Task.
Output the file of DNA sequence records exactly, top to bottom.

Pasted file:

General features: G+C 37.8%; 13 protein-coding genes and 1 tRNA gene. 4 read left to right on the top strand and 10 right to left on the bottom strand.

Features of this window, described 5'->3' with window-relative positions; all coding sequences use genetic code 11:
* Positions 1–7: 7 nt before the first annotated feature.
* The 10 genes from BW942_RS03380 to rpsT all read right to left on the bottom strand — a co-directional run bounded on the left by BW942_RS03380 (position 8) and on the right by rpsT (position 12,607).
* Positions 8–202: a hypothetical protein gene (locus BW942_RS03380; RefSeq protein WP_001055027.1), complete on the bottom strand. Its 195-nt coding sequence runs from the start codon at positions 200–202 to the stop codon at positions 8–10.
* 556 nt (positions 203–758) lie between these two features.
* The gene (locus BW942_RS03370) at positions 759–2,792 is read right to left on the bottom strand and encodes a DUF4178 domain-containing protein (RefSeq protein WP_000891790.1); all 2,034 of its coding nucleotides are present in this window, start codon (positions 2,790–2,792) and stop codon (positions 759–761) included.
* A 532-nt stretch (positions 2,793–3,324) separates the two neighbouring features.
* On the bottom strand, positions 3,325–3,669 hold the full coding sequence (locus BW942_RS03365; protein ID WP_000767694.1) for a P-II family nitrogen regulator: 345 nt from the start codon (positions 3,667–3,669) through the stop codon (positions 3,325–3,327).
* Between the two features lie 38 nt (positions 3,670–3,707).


General features: G+C 37.8%; 13 protein-coding genes and 1 tRNA gene. 4 read left to right on the top strand and 10 right to left on the bottom strand.

Features of this window, described 5'->3' with window-relative positions; all coding sequences use genetic code 11:
* Positions 1–7: 7 nt before the first annotated feature.
* The 10 genes from BW942_RS03380 to rpsT all read right to left on the bottom strand — a co-directional run bounded on the left by BW942_RS03380 (position 8) and on the right by rpsT (position 12,607).
* Positions 8–202: a hypothetical protein gene (locus BW942_RS03380; RefSeq protein WP_001055027.1), complete on the bottom strand. Its 195-nt coding sequence runs from the start codon at positions 200–202 to the stop codon at positions 8–10.
* 556 nt (positions 203–758) lie between these two features.
* The gene (locus BW942_RS03370) at positions 759–2,792 is read right to left on the bottom strand and encodes a DUF4178 domain-containing protein (RefSeq protein WP_000891790.1); all 2,034 of its coding nucleotides are present in this window, start codon (positions 2,790–2,792) and stop codon (positions 759–761) included.
* A 532-nt stretch (positions 2,793–3,324) separates the two neighbouring features.
* On the bottom strand, positions 3,325–3,669 hold the full coding sequence (locus BW942_RS03365; protein ID WP_000767694.1) for a P-II family nitrogen regulator: 345 nt from the start codon (positions 3,667–3,669) through the stop codon (positions 3,325–3,327).
* Between the two features lie 38 nt (positions 3,670–3,707).